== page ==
Last week the Kansas House of Representatives passed HB 2453, described as an act “protecting religious freedom regarding marriage.” Nationally, it was described as an “anti-gay marriage proposal.” By Tuesday, the chairman of a state Senate committee assigned to review the bill pronounced it dead.
But the declaration from Senate Judiciary Committee Chairman Jeff King didn’t appear likely to end the debate over providing legal protections for people and organizations refusing for religious reasons to provide goods and services to gay and lesbian couples. King, an Independence Republican, said he’ll still have hearings on whether Kansas needs to enact religious liberty protections in case the federal courts strike down the state’s gay-marriage ban.
The House approved a bill last week to prohibit government sanctions or anti-discrimination lawsuits when individuals, groups and businesses cite their religious beliefs in refusing to provide goods, services, accommodations and employment benefits related to a marriage, civil union, domestic partnership, or a celebration of such relationships.
Supporters said their intent was to prevent florists, bakers and photographers from being punished for refusing to participate in same-sex weddings, keep churches from having to provide space or clergy for such ceremonies and keep religiously affiliated adoption agencies from being forced to place children with gay couples. Critics said the bill was much broader than advertised and would encourage discrimination against gays and lesbians.
Senate leaders already had said the bill would not pass their chamber, but King said Tuesday that his committee won’t even take it up.
Here’s how area representatives voted on HB 2453: Steven Johnson, no; Troy Waymaster, no; John Edmonds, yes; Marshall Christmann, yes; Jack Thimesch, no; John Ewy, yes.
Some lawmakers did not see the act as promoting religious freedom. Sydney Carlin, a Manhattan Democrat, said this when casting her vote: “Mr. Speaker: It is my deeply held sincere religious belief that the commandment to ‘Love one another’ is contradicted by this legislation. This bill expressly permits discrimination against my neighbor in the name of religious freedom. I vote no on HB 2453.”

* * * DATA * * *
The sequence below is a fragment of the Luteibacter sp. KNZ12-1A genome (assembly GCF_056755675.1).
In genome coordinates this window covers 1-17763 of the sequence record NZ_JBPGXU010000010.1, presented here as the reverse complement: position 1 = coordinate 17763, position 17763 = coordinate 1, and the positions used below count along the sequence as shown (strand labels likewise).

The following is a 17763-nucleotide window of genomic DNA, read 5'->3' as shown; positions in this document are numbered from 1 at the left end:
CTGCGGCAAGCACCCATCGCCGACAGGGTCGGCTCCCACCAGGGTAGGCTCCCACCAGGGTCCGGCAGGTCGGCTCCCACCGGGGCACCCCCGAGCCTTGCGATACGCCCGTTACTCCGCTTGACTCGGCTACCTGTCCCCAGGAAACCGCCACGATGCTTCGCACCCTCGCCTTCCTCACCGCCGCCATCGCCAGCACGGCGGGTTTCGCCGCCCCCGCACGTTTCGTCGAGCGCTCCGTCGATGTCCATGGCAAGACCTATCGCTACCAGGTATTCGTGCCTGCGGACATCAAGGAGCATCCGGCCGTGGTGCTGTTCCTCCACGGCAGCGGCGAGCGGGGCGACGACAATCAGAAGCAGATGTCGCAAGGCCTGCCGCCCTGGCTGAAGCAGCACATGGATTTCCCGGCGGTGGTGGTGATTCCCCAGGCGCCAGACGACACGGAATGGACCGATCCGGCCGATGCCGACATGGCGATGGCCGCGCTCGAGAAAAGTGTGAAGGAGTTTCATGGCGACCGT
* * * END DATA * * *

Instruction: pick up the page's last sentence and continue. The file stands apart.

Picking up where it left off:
Some church leaders also spoke out against the bill. Edith Guffey, conference minister of the Kansas-Oklahoma Conference of the United Church of Christ, issued this message:
“It’s hard to imagine anything more ironic than the passage of House Bill 2453 as we celebrate Valentine’s Day this year. As the country turns its attention (and dollars) to flowers, candy and other expressions of love, the Kansas House passes a bill to allow discrimination against persons because they love someone of the same gender.
“And to top it off, the bill cloaks this license to discriminate in ones’ religious beliefs. I wonder if those who support this bill remember the very basic tenants about God. I wonder if they remember that God is love. Anyone with just a casual understanding of Christianity knows that Jesus never demeaned, excluded, or otherwise disrespected those who were different or marginalized. ...
“‘Jesus loves the little children, all the children of the world. Red and yellow, black and white, all are precious in his sight.’
“I don’t think the message of this song changes when children are gay or lesbian and grow up to find that person who makes their life more fulfilling and who promises to love and care for them the rest of their lives.
“As people of faith, I hope we are outraged about the bill and outraged that the House would use faith and religion as an excuse for being small-minded, fearful, homophobic and non-gracious. It doesn’t matter if you support same-gender marriage or not (by the way, I do), but passing a law that allows a business to discriminate because of one’s sexual preference is stepping back to a time that I hope no one wants in the state of Kansas or anywhere else. Imagine your gay or lesbian friends sitting at a lunch counter and being refused service. Is that who we are as Christians, as people of faith, as people who believe in simple civility? I don’t think so.”
Two bishops of the Episcopal Church, the Right Reverend Dean E. Wolfe and the Right Reverend Michael P. Milliken, also urged the rejection of the bill.
The Associated Press contributed to this report.